In 1975, an idealistic 17-year-old leaves the small Norwegian town of Stavanger to help the poor and wretched in Colombia. Two decades later, Jan Egeland returns to Bogotá as the United Nations’ special envoy to a country still ravaged by violence. In between, he works on the 1993 Oslo Accord, which so nearly brought peace to Israel and Palestine, and later becomes the UN’s top humanitarian official.

Throughout this memoir, Egeland presents himself as one of the more assertive elements in the UN, who likes to “speak truth to power”.

During the 2006 war in Lebanon, he accuses Israel of violating international law and criticises Hizbollah for “cowardly blending into the civilian population among women and children”. So A Billion Lives – the number without clean water, food or a dollar a day – promises to be a dramatic read. Indeed the day he takes over as Undersecretary General for Humanitarian Affairs, the UN’s headquarters in Baghdad is blown up by a car bomb, leaving one of his predecessors, the Brazilian diplomat Sérgio Vieira de Mello, and 21 other UN staff dead.

But considering the material Egeland can call on, this is a strangely lifeless description of what the book’s subtitle calls “the frontlines of humanity”. Its prose and dialogue are jarringly banal: “As I enter the packed meeting room next to my new office, Kevin Kennedy comes forward to introduce himself: ‘Welcome. I look forward to working with you, but have to excuse myself to go and pack. I am leaving for Baghdad in a few hours.’ ” And so it goes on, an endless series of meetings, briefings, press conferences, visits and phone calls.

The exception is a vivid description of visiting Robert Mugabe in December 2005, several months after the Zimbabwean regime has bulldozed tens of thousands of homes in urban areas, where the opposition Movement for Democratic Change is strongest.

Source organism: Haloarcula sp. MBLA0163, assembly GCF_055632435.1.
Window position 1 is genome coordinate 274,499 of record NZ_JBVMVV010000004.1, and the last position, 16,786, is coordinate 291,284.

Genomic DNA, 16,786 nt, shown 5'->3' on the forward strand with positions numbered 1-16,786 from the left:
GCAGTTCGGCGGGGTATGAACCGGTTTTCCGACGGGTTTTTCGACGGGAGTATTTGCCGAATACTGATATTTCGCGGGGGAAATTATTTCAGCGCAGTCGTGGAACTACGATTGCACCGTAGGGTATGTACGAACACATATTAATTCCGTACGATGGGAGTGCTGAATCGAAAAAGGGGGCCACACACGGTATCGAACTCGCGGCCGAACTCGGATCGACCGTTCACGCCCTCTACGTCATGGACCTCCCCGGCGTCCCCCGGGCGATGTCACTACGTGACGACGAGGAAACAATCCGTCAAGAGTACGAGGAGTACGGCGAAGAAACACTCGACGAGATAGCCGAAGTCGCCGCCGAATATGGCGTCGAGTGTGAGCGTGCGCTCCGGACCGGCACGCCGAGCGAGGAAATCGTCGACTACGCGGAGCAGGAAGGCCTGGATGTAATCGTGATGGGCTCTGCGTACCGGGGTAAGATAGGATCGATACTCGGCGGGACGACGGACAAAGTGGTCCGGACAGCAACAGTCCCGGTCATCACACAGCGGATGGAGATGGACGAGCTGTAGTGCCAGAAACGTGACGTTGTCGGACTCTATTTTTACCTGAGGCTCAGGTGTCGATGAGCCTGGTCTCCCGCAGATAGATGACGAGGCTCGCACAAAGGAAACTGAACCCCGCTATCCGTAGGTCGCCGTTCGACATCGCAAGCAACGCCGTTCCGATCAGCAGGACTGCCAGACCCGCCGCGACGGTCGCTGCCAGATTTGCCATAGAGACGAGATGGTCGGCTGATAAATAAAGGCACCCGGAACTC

Surrounded by three silent, nodding ministers, President Mugabe is initially calm. But when his visitor offers to supply shelters for the estimated 700,000 displaced people, the tone changes. “Keep your tents, we do not need them. Tents are for Arabs!”

Egeland asks why shelters offend him and Mugabe replies with a characteristic mix of pride, pedantry and wishful thinking: “The word connotes impermanency. We want permanent housing here. In terms of humanitarian needs it is not even as bad here as in South Africa.”

The Norwegian keeps trying, emphasising the UN’s desire to put politics and diplomatic rows to one side but Mugabe’s response is revealing: “Kofi Annan is an African, but he and the organisation are being used politically, or, more specifically, manipulated by Britain and Blair. Even the innocent Prince Charles is now being manipulated.”

Life expectancy for women is down to 34, hundreds of thousands are homeless, but Comrade Bob’s greatest regret seems to be that his old pal Prince Charles isn’t returning his calls.

Egeland gets to the nub of the Mugabe problem: “Zimbabwe is thus yet another case where those who could press for positive change, its African neighbours, look the other way.” But his book flounders on a tide of false hope that can be summarised by his final chapter title – “the generation that can end the suffering”. For if one looks at the areas he has devoted himself to – the Middle East, Darfur, Colombia, Zimbabwe, northern Uganda – the UN effort seems to have failed.

Egeland never addresses the UN’s problems, from the corrupt Oil for Food programme, to allowing dictatorships to head human rights committees, or its inability to follow condemnation with action.

In one typical episode, Egeland briefs the United Nations’ ambassadors that ethnic cleansing is happening in Darfur and a strongly worded statement is drafted. But it is never published: “Chinese, Pakistani and Algerian diplomats, however, ensured that the German permanent representative could only issue a bland statement after my address,” he writes sadly.

Stymied by America’s imperial arrogance in believing it could rebuild Iraq alone, or Chinese and South African complicity with Sudan and Zimbabwe, it’s now hard to see how the UN can be anything more than a global delivery service for food and blankets.

A Billion Lives: an Eyewitness Report from the Frontlines of Humanity by Jan Egeland

This piece appeared in the Daily Telegraph on 3 May 2008